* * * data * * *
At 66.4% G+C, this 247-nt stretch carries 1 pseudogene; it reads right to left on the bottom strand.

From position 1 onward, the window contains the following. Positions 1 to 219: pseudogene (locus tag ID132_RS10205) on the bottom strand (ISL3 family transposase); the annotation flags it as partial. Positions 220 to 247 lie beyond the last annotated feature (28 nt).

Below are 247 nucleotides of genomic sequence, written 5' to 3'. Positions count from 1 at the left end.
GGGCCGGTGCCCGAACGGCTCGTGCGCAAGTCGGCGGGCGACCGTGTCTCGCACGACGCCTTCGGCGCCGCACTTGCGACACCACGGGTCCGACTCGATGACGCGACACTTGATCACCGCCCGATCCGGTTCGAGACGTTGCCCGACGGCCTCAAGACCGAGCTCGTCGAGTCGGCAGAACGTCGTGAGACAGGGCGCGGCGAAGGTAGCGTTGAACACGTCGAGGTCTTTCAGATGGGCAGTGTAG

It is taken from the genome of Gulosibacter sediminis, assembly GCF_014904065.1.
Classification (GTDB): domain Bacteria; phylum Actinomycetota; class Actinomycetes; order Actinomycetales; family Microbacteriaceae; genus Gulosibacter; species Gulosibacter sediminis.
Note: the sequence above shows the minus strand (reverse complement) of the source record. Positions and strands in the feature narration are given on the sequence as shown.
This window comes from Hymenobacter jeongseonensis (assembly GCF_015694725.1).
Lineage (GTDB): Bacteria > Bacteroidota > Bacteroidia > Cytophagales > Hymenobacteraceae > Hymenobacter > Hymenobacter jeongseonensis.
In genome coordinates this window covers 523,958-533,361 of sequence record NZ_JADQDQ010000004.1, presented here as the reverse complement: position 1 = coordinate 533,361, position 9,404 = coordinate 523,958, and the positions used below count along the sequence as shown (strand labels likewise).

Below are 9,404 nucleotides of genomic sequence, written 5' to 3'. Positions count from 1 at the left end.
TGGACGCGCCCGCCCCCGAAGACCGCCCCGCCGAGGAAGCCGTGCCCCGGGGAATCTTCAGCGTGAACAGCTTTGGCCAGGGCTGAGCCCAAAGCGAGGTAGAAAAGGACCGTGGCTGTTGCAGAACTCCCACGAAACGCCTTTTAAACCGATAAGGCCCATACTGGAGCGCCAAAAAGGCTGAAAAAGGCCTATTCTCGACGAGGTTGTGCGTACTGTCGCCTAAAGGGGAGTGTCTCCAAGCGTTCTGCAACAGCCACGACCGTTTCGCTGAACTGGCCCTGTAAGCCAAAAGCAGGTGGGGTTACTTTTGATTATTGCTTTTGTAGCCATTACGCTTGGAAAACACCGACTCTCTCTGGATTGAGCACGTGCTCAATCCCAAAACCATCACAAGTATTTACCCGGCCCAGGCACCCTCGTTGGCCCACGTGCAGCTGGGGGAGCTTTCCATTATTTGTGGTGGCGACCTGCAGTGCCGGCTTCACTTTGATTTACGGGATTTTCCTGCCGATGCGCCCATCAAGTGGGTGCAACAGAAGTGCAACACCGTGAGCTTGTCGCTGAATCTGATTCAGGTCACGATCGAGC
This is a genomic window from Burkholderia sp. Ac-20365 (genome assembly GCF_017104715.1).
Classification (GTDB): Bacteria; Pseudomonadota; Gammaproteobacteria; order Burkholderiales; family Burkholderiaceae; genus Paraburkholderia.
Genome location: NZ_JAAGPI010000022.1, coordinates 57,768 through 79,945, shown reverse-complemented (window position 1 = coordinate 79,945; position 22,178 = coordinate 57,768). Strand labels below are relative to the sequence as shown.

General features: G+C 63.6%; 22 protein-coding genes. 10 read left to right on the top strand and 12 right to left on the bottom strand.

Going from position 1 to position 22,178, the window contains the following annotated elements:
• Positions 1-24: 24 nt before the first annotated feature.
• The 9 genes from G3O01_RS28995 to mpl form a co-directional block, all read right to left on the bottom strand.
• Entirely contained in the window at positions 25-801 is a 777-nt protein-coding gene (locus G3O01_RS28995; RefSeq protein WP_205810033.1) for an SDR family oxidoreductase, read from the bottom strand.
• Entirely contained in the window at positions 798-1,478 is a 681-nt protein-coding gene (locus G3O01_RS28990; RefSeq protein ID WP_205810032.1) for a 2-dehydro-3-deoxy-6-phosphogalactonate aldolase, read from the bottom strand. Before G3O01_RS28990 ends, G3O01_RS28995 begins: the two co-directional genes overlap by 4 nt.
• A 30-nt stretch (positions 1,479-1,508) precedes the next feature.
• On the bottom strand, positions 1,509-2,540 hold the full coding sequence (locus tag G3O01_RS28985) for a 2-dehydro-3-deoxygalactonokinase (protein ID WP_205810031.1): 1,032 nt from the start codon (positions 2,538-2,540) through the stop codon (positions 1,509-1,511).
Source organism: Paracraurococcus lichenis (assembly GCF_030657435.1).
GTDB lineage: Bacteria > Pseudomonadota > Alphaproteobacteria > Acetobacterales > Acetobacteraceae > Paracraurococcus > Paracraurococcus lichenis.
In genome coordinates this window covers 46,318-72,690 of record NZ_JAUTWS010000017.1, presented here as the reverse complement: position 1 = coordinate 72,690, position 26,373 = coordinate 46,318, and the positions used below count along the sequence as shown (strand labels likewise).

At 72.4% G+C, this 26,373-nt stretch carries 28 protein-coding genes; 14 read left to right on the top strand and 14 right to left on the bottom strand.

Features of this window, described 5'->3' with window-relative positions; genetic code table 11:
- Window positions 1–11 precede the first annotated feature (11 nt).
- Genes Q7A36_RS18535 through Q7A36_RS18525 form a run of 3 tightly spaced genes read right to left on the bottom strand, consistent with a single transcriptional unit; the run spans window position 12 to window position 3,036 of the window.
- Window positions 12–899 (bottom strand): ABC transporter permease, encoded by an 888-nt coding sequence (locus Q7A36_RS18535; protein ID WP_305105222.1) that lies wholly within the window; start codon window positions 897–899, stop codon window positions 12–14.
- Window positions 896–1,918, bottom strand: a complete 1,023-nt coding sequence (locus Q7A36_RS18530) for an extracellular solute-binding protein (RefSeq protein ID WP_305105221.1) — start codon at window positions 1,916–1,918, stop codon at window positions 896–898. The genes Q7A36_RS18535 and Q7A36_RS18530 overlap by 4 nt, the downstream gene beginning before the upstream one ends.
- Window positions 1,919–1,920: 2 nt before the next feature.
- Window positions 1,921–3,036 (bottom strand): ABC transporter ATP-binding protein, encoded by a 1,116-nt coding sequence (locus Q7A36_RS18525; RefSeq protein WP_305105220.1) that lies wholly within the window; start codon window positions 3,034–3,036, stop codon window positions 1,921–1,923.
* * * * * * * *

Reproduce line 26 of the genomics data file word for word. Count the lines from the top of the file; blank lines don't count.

In genome coordinates this window covers 46,318-72,690 of record NZ_JAUTWS010000017.1, presented here as the reverse complement: position 1 = coordinate 72,690, position 26,373 = coordinate 46,318, and the positions used below count along the sequence as shown (strand labels likewise).